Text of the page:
Leipzig and Dresden are an hour’s train ride apart from each other. They appear to maintain a friendly rivalry, though both are tied at the hip through Germany’s Digital Hub program. For Leipzig, the first city we visited of the pair, the effort is called the “Smart Infrastructure Hub Leipzig”; in Dresden the work is referred to as the “Smart Systems Hub.” In this brief article, I’ll share what I learned today about each.
Both are mid-sized cities located in the former East Germany state of Saxony. Wide boulevards are sliced by tram tracks and bordered by out-sized blocks of buildings colored in drab grays and beiges. However, each also has its charming neighborhoods, with narrow tree-lined streets and gracious family homes, as well as walkable pedestrian plazas packed with outdoor diners enjoying the unseasonably warm weather. Leipzig has the country’s largest zoo; Dresden has magnificent churches, palaces and horse drawn carriages conveying tourists around the sites.
SpinLab is located in a former cotton mill taken over by creatives after the fall of the Berlin Wall. Purchased in the late 1990s, the site still houses artists (150 of them, according to Managing Director and Co-founder, Eric Weber), along with galleries, start-ups, established companies, and this privately-held organization with four primary purposes:
- To serve as an accelerator for start-ups in the three core areas of smart cities, energy and ehealth;
- To provide the facilities for a technology and start-up center;
- To generate venture capital funding; and
- To serve as a research center.
Ten start-ups at a time are selected to participate in a free six-month crash course in getting their businesses up and running onsite. The only criteria: The startups must host apps online; they must be technology-based; and the team must be fluent in either German or English. Partners provide financial backing to keep the doors open. Those include Dell EMC, eex, Porsche, KPMG and HHL Leipzig Graduate School of Management, and 19 other organizations.
We visited with companies in each of the core areas.
The first was to Rhebo, a SpinLab success story, that addresses “industrial network continuity.” Although you might look at the technology developed by Rhebo as a security offering (since it does network monitoring for anomaly detection), the sweet spot is really helping companies identify when productivity levels aren’t hitting targets because the technology has identified deviations from the manufacturing specifications, said Stefan Sebastian, a company executive in charge of Product and Strategy.
Next up: e2m, which refers to itself as a virtual power plan. This aggregator doesn’t generate its own energy; it manages the energy produced by non-conventional means, primarily renewable sources such as solar and wind. When a solar panel gets placed on a rooftop or a set of turbines is set on a farm in the hills, for example, the land owner who put it there can be a provider of that energy through e2m. According to Kai Becker, head of “Business Development in Germany and Foreign Markets,” a third of the power produced in Germany is generated this way. And, in fact the grid is required to pull in available renewable energy before conventional power. In the future, predicted Becker, “energy won’t have value.”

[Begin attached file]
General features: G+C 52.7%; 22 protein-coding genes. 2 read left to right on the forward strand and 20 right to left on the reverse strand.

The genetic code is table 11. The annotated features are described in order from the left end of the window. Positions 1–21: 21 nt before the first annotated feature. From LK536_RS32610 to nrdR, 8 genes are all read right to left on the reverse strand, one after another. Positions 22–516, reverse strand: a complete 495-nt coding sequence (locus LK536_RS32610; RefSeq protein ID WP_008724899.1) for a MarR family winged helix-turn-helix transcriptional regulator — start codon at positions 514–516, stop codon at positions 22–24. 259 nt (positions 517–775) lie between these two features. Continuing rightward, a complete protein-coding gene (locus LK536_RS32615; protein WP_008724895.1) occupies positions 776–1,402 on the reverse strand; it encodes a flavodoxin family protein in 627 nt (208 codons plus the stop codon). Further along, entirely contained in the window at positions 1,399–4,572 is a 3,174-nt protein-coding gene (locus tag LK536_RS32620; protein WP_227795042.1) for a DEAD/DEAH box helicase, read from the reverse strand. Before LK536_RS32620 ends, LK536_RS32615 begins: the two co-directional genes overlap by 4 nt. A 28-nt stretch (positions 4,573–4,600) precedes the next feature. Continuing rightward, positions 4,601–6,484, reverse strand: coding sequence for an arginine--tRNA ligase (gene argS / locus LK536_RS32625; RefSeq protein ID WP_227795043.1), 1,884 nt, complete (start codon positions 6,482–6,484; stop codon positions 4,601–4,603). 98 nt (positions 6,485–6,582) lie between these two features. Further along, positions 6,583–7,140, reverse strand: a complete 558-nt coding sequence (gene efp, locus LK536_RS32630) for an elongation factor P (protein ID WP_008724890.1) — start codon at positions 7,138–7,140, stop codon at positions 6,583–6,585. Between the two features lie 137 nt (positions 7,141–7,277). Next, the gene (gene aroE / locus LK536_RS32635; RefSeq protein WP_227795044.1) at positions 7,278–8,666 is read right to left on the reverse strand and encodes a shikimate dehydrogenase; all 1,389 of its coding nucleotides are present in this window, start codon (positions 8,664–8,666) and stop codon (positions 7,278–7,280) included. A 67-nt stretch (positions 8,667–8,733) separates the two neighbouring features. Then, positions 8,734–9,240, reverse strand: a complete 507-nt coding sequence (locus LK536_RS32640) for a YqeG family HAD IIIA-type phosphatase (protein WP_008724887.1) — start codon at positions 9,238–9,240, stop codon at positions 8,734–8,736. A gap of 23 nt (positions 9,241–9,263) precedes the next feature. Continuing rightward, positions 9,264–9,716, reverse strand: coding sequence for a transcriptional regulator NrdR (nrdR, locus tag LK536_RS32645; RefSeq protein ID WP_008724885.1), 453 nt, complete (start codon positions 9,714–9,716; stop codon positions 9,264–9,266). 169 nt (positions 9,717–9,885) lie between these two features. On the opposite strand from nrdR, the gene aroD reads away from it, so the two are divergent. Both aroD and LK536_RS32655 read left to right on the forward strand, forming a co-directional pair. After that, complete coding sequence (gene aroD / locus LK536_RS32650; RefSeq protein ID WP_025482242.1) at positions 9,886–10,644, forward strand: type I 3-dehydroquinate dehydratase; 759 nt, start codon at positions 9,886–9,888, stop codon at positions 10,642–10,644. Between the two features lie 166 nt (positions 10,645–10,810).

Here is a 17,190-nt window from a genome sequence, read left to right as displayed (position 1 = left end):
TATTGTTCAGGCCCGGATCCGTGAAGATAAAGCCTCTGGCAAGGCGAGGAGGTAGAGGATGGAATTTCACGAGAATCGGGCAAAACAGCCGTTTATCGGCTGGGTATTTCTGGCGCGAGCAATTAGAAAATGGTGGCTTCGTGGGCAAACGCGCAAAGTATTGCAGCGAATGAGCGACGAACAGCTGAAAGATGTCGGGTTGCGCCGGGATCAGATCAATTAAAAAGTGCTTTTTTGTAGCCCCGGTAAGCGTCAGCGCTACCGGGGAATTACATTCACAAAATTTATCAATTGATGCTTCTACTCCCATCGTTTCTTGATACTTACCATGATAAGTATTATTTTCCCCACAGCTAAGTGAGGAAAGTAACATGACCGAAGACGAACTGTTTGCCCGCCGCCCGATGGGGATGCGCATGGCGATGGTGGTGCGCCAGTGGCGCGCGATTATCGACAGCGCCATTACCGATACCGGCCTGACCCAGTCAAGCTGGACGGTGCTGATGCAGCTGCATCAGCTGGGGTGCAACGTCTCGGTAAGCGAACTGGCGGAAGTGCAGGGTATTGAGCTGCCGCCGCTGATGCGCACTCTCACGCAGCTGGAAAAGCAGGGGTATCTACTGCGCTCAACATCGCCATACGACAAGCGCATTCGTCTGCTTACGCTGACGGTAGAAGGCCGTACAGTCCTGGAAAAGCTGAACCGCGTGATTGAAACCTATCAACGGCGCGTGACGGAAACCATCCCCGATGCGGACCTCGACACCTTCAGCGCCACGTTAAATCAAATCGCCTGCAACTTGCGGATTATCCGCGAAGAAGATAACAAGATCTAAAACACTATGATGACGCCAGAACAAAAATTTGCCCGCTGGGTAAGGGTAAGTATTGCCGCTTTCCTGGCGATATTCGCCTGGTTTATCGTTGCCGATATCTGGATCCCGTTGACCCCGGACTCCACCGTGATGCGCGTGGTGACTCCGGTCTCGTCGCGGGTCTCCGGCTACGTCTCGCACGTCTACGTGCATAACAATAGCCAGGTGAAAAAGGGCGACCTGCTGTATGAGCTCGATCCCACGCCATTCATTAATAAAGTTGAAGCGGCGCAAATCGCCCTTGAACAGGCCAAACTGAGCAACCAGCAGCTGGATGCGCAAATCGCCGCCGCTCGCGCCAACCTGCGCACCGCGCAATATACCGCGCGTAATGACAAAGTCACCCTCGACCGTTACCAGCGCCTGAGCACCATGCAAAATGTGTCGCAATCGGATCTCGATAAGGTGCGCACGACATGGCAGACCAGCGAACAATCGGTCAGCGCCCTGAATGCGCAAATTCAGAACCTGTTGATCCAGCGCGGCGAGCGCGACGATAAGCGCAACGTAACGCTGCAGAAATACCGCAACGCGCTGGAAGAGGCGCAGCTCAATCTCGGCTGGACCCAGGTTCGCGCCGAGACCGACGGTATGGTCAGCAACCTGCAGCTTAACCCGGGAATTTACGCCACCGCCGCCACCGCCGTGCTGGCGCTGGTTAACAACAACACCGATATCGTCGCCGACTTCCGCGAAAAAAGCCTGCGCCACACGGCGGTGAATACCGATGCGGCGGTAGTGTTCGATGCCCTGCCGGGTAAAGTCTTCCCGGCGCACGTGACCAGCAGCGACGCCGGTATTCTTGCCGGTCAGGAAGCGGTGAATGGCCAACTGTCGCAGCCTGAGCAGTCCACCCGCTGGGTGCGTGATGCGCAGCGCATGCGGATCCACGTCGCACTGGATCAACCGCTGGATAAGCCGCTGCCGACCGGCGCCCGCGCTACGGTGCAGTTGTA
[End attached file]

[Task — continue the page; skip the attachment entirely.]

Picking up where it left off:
Then we visited the Innovation Center Computer Assisted Surgery (ICCAS), where we watched two demonstrations. The first was a “smart” surgical center, where the prototype showed how systems can work together to speed up and improve the accuracy of surgical procedures. As Thomas Neumuth, ICCAS Vice Director, explained, the set-up works like a car navigation application; it tells the medical professionals what to do next. For example, when the prep work is done and the actual surgery is about to take place, the lights automatically go down to signal to those in the operating room to pay attention because the show is about to begin. “All the technology,” he said, “is used to assist the surgeon” by removing any aspect of the work that isn’t “value adding.” The system can even handle the billing so that all aspects are tracked automatically. This one is five years down the road, said Neumuth, because of the certification process the equipment needs to go through before it can be used on live patients. The second demonstration by ICCAS showed how a robotic arm can be used to gain precision in certain procedures, such as for placing a needle inside a patient.
The last company we visited in Leipzig was eex, the 15-year-old European Energy Exchange, which provides live trading for electricity around the continent. Its mandate: “to establish transparent and fair market prices.” e2m, previously mentioned, is one of about 500 trading participants in 60 locations worldwide that use the exchange to either buy or sell energy. In 2016, a total of 4000 terawatt hours were traded, six to seven times the annual electricity consumption of Germany itself. A quick tour of eex’s market operations department, tucked away in a secure space and considered the “heart of the company,” is where buyers and sellers are matched up. The tedious detail work is handled automatically by software; however, a core staff is on hand to help with customer questions. For good reason, the people in that room are the only humans who see the live trading take place. There’s a “safety guard” of 50 minutes before any of the information in that room can be shared.
Next, I’ll cover Dresden.